. After a short preparatory bombardment, at 1730 hours on 14 July they forced the river in the areas west and north of Konju and by 2200 hours had seized the city. In the battle for the city they wiped out more than 400 enemy soldiers and officers, captured 15 artillery weapons, 8 antiaircraft machine guns, 40 trucks, 20 radio sets and other equipment. After taking Konju the division received a mission to use its main body to pursue the enemy in the direction of Kimsan, but one regiment with the tank battalion would strike Kim River from the northwest, joining up with the 3rd KPA Infantry Division and the 105th Tank Division to destroy the enemy in this region. Taejon
The 105th Tank Division and the 3rd KPA Infantry Division fought a terrible battle between 9-11 July on the approaches to Chochiwon and it was 12 July before they could take the city. All of the roads leading out of Chochiwon to the south were destroyed by the enemy and mined. A strong point had been established in the area of Fukoni. Together with this the decision was made to cover the front with part of the forces and use the main body of the 105th Tank Division and 3rd KPA Infantry Division to come around Fukoni from the west. By 1100 hours on 13 Jukly the main bodies of these divisions had reached the
in the area of Tyepenni, but at the same time attempts to force the river from the march were turned back by heavy enemy fire from the opposing bank. During 14 July units of both divisions conducted reconnaissance of the enemy and crossing points, brought up their artillery and at 2000 hours on 14 July began to force the river under artillery fire. Isolated subunits of the 3rd KPA Infantry Division and the motorcycle regiment of the 105th Tank Division succeeded in establishing a bridgehead on the opposing bank. During 15 and 16 July the infantry and artillery of both divisions crossed the river, but the tanks were unable to cross as the bridge in this area had not been repaired. Seeing this, the decision was made to have the 107th and 109th Tank Regiments of the 105th Tank Division cross the Kim River in the area of Konju, e.g. within the defensive belt of the 4th KPA Infantry Division, and this was completed by the morning of 17 July. Kim River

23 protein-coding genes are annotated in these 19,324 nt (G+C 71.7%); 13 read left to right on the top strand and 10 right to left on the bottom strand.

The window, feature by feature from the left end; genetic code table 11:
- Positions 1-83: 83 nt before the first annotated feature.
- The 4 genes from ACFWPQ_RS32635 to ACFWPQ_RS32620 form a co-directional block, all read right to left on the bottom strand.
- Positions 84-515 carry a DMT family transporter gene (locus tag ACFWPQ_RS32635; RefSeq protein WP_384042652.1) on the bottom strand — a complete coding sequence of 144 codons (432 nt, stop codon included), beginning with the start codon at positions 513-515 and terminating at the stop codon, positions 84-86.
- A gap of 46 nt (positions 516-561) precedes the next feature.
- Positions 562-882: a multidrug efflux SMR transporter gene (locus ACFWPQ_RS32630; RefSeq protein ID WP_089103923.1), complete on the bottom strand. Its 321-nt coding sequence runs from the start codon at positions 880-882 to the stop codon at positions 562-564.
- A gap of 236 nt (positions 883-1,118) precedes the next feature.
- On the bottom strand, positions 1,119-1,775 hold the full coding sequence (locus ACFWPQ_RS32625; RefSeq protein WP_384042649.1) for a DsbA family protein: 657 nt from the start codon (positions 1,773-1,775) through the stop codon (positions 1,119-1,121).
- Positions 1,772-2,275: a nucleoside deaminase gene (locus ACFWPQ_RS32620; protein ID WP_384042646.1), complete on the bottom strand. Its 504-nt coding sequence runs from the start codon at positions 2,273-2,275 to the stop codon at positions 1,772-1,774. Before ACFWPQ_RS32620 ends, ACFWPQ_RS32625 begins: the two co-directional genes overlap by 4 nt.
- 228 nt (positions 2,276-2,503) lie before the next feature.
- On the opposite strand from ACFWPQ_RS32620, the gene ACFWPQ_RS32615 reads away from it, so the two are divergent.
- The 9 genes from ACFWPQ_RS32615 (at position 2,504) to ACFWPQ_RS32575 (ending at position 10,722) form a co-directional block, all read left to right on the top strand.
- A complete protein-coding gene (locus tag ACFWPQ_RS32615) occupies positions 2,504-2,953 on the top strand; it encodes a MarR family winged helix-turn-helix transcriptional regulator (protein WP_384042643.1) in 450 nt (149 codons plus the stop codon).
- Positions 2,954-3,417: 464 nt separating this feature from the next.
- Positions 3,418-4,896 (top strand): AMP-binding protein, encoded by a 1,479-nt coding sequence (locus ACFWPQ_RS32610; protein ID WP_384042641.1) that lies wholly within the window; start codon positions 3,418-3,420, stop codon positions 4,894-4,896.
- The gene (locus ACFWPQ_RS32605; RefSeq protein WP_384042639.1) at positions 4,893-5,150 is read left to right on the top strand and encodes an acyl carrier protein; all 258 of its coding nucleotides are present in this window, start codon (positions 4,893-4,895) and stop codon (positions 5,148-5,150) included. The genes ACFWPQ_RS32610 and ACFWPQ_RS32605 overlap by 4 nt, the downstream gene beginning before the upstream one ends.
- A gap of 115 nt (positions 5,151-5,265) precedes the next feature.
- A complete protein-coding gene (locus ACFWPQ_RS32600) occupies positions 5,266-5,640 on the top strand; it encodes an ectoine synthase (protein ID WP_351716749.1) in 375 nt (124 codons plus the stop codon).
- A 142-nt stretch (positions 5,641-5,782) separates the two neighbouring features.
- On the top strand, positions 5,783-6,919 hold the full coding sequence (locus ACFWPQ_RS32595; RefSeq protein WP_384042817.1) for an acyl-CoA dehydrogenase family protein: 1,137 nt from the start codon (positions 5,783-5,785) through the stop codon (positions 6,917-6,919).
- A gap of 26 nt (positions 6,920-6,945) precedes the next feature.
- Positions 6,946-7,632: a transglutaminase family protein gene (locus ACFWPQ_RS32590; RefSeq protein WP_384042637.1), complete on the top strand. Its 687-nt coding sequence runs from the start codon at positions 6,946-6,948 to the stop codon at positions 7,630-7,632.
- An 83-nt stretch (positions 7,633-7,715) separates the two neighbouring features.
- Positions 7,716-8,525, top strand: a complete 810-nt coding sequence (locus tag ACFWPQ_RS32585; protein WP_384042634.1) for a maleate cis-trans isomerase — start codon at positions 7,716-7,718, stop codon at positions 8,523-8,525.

Crossing to the south bank of the Kim River, the 3 rd KPA Infantry Division and 105 th Tank Division together with the 4 th KPA Infantry Division launched a strike to the south on 17 July, then swinging to the east – into the rear area of the 24 th US Infantry Division, which was defending on the south bank of the Kim River south of Fukoni. Seeing the real threat of encirclement, the units of the 24 th US Infantry Division, which were in close combat with the KPA forces, hastily pulled back to
with heavy losses. Taejon